Off the rails?

Regional District of Nanaimo director wants a drop-dead date for the Island Corridor Foundation

The dream of restoring rail service to Vancouver Island may be inspirational, but at some point people need to stop dreaming and get serious about making something happen, says Dave Willie.

The Qualicum Beach director for the Regional District of Nanaimo,  says there needs to be some form of “drop-dead” date for the current proposal. In an interview this week, Willie said that while all the money requested by the Island Corridor Foundation to restore the track for service has been obtained, the regional district’s portion — $945,000 — is slated to remain in a trust fund and will only become available when VIA Rail resumes service.

Willie suggested that rather than expanding passenger service to leave from Nanaimo in the morning, a lack of funding could result in service being returned to the same schedule it had prior to the railway shutting down.

“I think there would be a lot of disappointed folks that voted on that if they return to the time table that is not the one proposed to be part of the agreement,” Willie sai, noting he wants to protect the $15 million in federal and provincial funding for the corridor, whether or not the railway resumes service. Because of this, he said a “drop-dead” date is needed on the current proposal, he said, so planners can move on to other possibilities.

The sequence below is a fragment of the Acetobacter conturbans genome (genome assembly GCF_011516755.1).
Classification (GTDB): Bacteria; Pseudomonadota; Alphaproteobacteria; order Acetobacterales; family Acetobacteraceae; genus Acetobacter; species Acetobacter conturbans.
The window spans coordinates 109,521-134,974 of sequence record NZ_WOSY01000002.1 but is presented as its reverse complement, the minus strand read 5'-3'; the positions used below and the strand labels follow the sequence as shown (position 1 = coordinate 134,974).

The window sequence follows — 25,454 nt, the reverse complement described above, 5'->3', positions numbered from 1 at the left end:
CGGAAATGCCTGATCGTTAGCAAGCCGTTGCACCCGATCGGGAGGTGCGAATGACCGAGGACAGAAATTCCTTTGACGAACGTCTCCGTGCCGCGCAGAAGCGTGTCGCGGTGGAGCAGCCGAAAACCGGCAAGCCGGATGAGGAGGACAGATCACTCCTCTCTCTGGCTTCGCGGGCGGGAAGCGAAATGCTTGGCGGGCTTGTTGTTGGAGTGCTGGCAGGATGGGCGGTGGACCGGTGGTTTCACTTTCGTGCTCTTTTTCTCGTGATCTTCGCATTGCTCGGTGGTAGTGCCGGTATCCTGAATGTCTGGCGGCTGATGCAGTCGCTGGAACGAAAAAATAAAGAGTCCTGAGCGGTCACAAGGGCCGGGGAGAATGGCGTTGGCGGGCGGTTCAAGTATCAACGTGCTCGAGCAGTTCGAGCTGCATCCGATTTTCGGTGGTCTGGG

Rather than running a rail service, Willie suggested the corridor could be used in different ways.

“There is tremendous value in the corridor, but I’m not sure if it is in rail service,” he said. “The ICF is not the Island Corridor Railway Foundation. The idea was to keep the corridor in place. The money could be put in trust and shared to turn that corridor into some other economic benefit for the Island and for residents of the Island. It could be different in each regional district, but they would each maintain the corridor.”

Willie noted the Town of Qualicum Beach pays about $1,200 every month for operation of rail crossings.

“They are not being used,” he said. “How long are we going to continue this on for?”

However, ICF general manager Graham Bruce said he remains confident the rail corridor will host regularly scheduled passenger service, despite the cuts to VIA’s subsidy.

“I don’t see it impacting us,” he said. “We also had a memo that showed that through the new Canada Works plan, there’s $50 million allocated for operations on remote runs — and on the Island we would classify as part of that, even though we don’t see ourselves as remote. As well, there’s another $58 million over five years allocated for capital improvements for short line commuter transit and rail lines.”

Bruce dismissed concerns about VIA service returning to the old schedule.

“The whole point of this is for an improved service,” he said. “That’s what we’re working on. We are in discussions with VIA to bring the train service agreement to completion and … I’m fairly confident we will get what we are trying to achieve.”

 

 

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